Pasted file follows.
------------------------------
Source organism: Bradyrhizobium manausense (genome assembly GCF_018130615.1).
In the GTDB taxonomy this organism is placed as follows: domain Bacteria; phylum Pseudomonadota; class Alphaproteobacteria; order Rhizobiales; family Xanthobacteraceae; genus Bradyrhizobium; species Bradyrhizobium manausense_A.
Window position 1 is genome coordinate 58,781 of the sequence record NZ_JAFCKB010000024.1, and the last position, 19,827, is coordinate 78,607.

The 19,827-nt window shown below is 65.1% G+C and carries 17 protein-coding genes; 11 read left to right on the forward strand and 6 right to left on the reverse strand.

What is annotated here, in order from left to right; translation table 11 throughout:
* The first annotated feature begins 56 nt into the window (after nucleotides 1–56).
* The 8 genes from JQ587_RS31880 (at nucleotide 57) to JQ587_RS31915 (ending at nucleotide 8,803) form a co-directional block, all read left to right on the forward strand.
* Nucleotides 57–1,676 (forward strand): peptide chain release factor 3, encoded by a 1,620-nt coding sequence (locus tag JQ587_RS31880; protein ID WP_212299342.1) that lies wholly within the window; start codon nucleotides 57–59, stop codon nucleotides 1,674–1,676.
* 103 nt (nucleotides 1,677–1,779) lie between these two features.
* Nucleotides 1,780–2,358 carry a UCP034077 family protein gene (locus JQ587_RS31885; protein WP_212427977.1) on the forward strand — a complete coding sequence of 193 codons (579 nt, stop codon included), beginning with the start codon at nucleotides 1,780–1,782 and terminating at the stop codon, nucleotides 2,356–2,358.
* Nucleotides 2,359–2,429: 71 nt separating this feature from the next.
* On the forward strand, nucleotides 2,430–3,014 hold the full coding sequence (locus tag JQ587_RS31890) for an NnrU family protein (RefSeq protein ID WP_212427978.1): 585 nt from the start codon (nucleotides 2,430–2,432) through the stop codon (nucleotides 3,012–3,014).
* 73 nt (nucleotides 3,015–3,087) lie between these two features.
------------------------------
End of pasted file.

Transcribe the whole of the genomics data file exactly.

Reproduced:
Source organism: Bradyrhizobium manausense (genome assembly GCF_018130615.1).
In the GTDB taxonomy this organism is placed as follows: domain Bacteria; phylum Pseudomonadota; class Alphaproteobacteria; order Rhizobiales; family Xanthobacteraceae; genus Bradyrhizobium; species Bradyrhizobium manausense_A.
Window position 1 is genome coordinate 58,781 of the sequence record NZ_JAFCKB010000024.1, and the last position, 19,827, is coordinate 78,607.

The 19,827-nt window shown below is 65.1% G+C and carries 17 protein-coding genes; 11 read left to right on the forward strand and 6 right to left on the reverse strand.

What is annotated here, in order from left to right; translation table 11 throughout:
* The first annotated feature begins 56 nt into the window (after nucleotides 1–56).
* The 8 genes from JQ587_RS31880 (at nucleotide 57) to JQ587_RS31915 (ending at nucleotide 8,803) form a co-directional block, all read left to right on the forward strand.
* Nucleotides 57–1,676 (forward strand): peptide chain release factor 3, encoded by a 1,620-nt coding sequence (locus tag JQ587_RS31880; protein ID WP_212299342.1) that lies wholly within the window; start codon nucleotides 57–59, stop codon nucleotides 1,674–1,676.
* 103 nt (nucleotides 1,677–1,779) lie between these two features.
* Nucleotides 1,780–2,358 carry a UCP034077 family protein gene (locus JQ587_RS31885; protein WP_212427977.1) on the forward strand — a complete coding sequence of 193 codons (579 nt, stop codon included), beginning with the start codon at nucleotides 1,780–1,782 and terminating at the stop codon, nucleotides 2,356–2,358.
* Nucleotides 2,359–2,429: 71 nt separating this feature from the next.
* On the forward strand, nucleotides 2,430–3,014 hold the full coding sequence (locus tag JQ587_RS31890) for an NnrU family protein (RefSeq protein ID WP_212427978.1): 585 nt from the start codon (nucleotides 2,430–2,432) through the stop codon (nucleotides 3,012–3,014).
* 73 nt (nucleotides 3,015–3,087) lie between these two features.